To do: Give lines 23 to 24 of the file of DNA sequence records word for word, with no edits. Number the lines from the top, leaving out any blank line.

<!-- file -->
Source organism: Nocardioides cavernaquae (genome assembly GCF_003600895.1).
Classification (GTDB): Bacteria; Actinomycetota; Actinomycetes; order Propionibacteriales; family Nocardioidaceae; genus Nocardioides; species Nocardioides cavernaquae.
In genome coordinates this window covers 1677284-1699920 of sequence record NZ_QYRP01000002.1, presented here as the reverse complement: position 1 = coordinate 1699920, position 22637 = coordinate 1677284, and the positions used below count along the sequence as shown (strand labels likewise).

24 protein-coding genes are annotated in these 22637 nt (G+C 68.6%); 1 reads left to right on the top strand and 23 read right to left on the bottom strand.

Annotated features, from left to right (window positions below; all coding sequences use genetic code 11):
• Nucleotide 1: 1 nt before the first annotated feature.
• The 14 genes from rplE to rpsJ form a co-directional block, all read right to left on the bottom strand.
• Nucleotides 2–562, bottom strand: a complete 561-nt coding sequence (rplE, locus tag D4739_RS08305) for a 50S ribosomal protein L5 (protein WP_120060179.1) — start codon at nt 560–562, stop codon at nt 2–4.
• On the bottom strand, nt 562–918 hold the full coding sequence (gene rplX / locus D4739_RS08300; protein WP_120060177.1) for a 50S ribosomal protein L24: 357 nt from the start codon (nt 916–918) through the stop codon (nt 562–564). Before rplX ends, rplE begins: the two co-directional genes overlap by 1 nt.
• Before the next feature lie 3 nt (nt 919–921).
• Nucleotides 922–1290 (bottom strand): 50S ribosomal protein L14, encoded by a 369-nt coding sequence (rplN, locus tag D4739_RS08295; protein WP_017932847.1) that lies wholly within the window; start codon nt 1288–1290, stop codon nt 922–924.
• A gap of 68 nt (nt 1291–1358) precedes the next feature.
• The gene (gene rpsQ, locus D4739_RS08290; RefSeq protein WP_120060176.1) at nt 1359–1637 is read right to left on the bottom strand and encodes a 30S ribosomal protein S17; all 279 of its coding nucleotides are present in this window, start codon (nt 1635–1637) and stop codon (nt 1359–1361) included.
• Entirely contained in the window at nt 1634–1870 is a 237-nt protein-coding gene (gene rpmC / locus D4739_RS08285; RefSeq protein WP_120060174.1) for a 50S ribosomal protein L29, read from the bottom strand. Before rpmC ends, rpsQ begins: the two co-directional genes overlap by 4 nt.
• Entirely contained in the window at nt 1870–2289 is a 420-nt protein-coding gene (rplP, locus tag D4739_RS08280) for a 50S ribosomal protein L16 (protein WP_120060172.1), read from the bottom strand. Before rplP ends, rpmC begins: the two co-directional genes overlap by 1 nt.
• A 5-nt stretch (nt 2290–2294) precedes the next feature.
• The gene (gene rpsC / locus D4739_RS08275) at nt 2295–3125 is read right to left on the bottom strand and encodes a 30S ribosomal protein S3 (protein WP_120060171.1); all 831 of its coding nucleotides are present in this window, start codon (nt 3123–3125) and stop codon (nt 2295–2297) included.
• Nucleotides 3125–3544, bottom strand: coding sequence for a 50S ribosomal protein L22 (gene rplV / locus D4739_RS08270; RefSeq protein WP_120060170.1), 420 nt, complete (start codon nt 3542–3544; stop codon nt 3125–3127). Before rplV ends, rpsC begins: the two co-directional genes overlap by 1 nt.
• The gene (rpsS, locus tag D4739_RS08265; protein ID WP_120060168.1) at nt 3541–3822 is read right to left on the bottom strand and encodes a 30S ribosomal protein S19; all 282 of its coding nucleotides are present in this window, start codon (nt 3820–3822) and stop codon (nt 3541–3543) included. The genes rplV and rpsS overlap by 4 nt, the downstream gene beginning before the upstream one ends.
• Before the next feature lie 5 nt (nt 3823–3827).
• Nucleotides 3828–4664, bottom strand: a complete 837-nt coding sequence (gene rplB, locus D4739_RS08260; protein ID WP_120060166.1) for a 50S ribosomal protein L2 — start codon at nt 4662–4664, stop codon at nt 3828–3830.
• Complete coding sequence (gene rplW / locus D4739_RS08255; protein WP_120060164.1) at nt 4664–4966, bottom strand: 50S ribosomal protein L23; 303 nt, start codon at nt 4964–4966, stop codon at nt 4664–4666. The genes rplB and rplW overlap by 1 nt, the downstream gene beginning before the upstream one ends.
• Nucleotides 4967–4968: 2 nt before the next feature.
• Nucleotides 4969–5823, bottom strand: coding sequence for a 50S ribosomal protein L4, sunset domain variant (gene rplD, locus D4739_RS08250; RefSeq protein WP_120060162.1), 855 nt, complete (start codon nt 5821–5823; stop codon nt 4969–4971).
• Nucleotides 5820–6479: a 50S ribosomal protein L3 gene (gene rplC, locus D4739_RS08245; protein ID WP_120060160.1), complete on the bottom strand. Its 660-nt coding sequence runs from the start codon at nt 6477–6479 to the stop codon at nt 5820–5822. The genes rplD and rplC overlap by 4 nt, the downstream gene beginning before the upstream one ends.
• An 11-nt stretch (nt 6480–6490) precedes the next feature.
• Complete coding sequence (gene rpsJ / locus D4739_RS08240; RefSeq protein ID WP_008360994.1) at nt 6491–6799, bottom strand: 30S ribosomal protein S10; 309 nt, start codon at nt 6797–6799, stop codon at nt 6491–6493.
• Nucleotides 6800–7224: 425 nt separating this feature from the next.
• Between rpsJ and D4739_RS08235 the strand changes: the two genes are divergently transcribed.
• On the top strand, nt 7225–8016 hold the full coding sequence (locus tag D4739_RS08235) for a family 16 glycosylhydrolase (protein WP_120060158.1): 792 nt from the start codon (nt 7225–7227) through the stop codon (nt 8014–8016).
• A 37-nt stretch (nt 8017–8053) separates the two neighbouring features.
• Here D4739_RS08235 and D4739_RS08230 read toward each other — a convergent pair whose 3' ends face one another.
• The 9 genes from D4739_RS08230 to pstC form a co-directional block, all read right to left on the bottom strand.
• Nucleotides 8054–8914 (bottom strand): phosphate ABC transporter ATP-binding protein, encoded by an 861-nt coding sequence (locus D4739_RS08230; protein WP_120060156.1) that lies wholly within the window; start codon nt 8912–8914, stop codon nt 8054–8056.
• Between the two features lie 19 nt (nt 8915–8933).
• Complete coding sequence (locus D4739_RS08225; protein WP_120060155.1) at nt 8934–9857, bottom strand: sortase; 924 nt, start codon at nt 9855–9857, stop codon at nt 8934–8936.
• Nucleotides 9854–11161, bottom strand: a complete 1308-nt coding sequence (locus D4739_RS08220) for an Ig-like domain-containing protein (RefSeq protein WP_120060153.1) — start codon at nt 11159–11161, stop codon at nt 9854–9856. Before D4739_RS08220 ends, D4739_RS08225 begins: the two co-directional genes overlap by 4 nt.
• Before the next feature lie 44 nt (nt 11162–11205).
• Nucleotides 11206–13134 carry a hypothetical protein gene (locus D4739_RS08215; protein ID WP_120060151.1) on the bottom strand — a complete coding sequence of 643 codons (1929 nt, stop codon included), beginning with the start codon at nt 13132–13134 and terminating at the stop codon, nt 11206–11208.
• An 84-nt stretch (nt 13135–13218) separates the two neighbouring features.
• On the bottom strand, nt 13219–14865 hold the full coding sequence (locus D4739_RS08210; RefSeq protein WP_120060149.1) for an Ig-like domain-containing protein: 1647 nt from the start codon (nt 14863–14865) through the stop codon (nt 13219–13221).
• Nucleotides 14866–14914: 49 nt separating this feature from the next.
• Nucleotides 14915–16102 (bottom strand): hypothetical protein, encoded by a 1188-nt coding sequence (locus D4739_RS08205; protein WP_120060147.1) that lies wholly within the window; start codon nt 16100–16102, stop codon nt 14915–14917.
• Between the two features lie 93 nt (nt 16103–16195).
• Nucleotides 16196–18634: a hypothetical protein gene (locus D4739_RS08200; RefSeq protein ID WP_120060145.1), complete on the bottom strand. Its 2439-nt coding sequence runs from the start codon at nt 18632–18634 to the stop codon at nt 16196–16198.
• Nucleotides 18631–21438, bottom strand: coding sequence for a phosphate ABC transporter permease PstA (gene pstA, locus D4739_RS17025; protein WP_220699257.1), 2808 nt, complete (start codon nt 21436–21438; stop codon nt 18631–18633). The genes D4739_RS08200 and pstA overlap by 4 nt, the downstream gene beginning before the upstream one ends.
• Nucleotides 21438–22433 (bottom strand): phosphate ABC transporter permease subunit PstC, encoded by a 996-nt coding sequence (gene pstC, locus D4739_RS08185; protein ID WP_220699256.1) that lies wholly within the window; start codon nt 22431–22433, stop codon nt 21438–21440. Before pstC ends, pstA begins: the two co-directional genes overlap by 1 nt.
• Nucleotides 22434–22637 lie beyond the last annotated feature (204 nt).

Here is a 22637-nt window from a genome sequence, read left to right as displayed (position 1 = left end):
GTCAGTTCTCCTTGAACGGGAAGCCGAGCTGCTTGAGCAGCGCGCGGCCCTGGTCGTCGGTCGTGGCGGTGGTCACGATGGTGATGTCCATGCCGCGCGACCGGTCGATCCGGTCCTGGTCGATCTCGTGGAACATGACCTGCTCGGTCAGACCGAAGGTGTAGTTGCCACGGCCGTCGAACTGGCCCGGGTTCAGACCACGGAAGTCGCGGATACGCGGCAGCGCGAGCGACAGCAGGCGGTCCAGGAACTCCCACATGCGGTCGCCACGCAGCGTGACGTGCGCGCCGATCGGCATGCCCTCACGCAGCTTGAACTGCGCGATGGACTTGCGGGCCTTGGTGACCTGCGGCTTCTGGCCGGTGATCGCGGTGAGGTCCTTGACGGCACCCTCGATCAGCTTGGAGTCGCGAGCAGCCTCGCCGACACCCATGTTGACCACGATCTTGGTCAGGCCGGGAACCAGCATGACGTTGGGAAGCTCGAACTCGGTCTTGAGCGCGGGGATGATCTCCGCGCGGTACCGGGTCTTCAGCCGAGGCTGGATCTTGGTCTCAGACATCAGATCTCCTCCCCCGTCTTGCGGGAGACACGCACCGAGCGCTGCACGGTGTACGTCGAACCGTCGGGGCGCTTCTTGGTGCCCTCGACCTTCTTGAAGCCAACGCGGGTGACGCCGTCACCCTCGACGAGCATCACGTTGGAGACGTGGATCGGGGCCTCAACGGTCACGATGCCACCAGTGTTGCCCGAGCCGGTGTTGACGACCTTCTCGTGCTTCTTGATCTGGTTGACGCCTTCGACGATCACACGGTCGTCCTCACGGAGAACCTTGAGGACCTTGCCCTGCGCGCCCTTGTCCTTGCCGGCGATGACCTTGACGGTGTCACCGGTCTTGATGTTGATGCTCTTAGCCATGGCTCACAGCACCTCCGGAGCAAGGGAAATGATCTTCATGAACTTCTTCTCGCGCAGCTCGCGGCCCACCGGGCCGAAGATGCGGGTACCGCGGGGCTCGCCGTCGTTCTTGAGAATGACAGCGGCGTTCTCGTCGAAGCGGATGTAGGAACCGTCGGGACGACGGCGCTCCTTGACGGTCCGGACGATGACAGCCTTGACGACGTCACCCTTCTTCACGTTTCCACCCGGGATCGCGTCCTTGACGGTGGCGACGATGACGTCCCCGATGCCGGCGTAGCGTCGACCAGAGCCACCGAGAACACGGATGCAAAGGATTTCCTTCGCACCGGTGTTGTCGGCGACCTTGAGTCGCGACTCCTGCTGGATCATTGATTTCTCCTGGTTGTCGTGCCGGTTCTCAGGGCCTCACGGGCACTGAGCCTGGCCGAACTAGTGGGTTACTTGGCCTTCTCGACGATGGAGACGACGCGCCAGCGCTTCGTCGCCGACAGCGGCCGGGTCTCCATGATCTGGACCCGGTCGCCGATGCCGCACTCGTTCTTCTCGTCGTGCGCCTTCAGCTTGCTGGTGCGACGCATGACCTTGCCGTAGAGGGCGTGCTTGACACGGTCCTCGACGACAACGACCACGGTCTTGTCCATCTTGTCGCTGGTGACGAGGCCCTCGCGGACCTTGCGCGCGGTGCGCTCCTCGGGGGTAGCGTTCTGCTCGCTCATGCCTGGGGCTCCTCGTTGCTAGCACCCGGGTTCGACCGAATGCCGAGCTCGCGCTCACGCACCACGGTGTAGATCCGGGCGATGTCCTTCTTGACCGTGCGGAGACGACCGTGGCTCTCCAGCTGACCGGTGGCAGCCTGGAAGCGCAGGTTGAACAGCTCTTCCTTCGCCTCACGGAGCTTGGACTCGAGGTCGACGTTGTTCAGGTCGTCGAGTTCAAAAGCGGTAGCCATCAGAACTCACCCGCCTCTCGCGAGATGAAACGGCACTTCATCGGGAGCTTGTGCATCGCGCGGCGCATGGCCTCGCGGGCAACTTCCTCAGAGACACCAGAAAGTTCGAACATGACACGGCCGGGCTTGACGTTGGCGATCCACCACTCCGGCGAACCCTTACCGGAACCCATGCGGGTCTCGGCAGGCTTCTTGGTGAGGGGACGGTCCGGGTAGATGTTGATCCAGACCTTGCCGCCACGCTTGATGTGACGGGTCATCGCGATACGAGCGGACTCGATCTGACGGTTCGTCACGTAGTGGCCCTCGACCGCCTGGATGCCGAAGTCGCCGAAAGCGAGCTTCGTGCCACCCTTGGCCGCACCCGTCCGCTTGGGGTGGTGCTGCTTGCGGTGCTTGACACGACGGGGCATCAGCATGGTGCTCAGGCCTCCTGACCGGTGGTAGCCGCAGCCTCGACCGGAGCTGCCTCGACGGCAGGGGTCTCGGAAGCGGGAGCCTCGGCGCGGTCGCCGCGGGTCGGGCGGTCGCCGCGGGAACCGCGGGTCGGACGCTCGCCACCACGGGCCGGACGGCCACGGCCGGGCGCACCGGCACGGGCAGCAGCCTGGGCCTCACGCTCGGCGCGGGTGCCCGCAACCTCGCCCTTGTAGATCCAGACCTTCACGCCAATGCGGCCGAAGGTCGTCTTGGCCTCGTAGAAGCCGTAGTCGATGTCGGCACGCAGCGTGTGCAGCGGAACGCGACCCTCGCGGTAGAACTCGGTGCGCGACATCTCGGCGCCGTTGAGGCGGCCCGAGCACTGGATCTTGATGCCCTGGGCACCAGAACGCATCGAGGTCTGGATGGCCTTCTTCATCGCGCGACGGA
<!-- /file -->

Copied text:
• Nucleotides 4967–4968: 2 nt before the next feature.
• Nucleotides 4969–5823, bottom strand: coding sequence for a 50S ribosomal protein L4, sunset domain variant (gene rplD, locus D4739_RS08250; RefSeq protein WP_120060162.1), 855 nt, complete (start codon nt 5821–5823; stop codon nt 4969–4971).